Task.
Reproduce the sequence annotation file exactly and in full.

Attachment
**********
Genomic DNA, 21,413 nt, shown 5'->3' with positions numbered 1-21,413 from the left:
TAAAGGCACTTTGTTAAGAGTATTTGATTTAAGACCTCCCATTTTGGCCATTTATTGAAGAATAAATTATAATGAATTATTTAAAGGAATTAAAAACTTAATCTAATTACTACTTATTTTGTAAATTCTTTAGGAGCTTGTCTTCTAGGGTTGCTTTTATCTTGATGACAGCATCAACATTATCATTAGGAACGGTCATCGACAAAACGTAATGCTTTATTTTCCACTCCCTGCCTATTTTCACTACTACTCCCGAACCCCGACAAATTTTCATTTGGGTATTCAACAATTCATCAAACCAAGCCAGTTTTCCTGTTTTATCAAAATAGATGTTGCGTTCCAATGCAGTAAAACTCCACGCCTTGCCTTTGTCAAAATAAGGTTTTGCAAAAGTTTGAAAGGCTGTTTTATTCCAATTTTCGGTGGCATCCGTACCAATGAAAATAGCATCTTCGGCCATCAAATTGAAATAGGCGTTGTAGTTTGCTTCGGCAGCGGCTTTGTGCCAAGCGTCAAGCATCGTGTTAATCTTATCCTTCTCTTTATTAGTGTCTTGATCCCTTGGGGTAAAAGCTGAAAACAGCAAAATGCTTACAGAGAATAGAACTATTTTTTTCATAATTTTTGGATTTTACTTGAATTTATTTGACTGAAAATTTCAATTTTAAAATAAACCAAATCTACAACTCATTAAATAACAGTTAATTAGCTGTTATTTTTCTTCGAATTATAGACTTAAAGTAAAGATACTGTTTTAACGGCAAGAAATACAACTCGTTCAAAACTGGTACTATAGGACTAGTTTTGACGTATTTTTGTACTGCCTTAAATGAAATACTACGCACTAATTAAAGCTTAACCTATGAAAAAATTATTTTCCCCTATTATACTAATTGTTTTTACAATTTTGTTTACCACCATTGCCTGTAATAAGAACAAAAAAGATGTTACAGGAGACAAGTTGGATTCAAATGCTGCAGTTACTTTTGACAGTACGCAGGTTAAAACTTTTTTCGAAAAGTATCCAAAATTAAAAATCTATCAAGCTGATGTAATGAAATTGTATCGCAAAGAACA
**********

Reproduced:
Genomic DNA, 21,413 nt, shown 5'->3' with positions numbered 1-21,413 from the left:
TAAAGGCACTTTGTTAAGAGTATTTGATTTAAGACCTCCCATTTTGGCCATTTATTGAAGAATAAATTATAATGAATTATTTAAAGGAATTAAAAACTTAATCTAATTACTACTTATTTTGTAAATTCTTTAGGAGCTTGTCTTCTAGGGTTGCTTTTATCTTGATGACAGCATCAACATTATCATTAGGAACGGTCATCGACAAAACGTAATGCTTTATTTTCCACTCCCTGCCTATTTTCACTACTACTCCCGAACCCCGACAAATTTTCATTTGGGTATTCAACAATTCATCAAACCAAGCCAGTTTTCCTGTTTTATCAAAATAGATGTTGCGTTCCAATGCAGTAAAACTCCACGCCTTGCCTTTGTCAAAATAAGGTTTTGCAAAAGTTTGAAAGGCTGTTTTATTCCAATTTTCGGTGGCATCCGTACCAATGAAAATAGCATCTTCGGCCATCAAATTGAAATAGGCGTTGTAGTTTGCTTCGGCAGCGGCTTTGTGCCAAGCGTCAAGCATCGTGTTAATCTTATCCTTCTCTTTATTAGTGTCTTGATCCCTTGGGGTAAAAGCTGAAAACAGCAAAATGCTTACAGAGAATAGAACTATTTTTTTCATAATTTTTGGATTTTACTTGAATTTATTTGACTGAAAATTTCAATTTTAAAATAAACCAAATCTACAACTCATTAAATAACAGTTAATTAGCTGTTATTTTTCTTCGAATTATAGACTTAAAGTAAAGATACTGTTTTAACGGCAAGAAATACAACTCGTTCAAAACTGGTACTATAGGACTAGTTTTGACGTATTTTTGTACTGCCTTAAATGAAATACTACGCACTAATTAAAGCTTAACCTATGAAAAAATTATTTTCCCCTATTATACTAATTGTTTTTACAATTTTGTTTACCACCATTGCCTGTAATAAGAACAAAAAAGATGTTACAGGAGACAAGTTGGATTCAAATGCTGCAGTTACTTTTGACAGTACGCAGGTTAAAACTTTTTTCGAAAAGTATCCAAAATTAAAAATCTATCAAGCTGATGTAATGAAATTGTATCGCAAAGAACA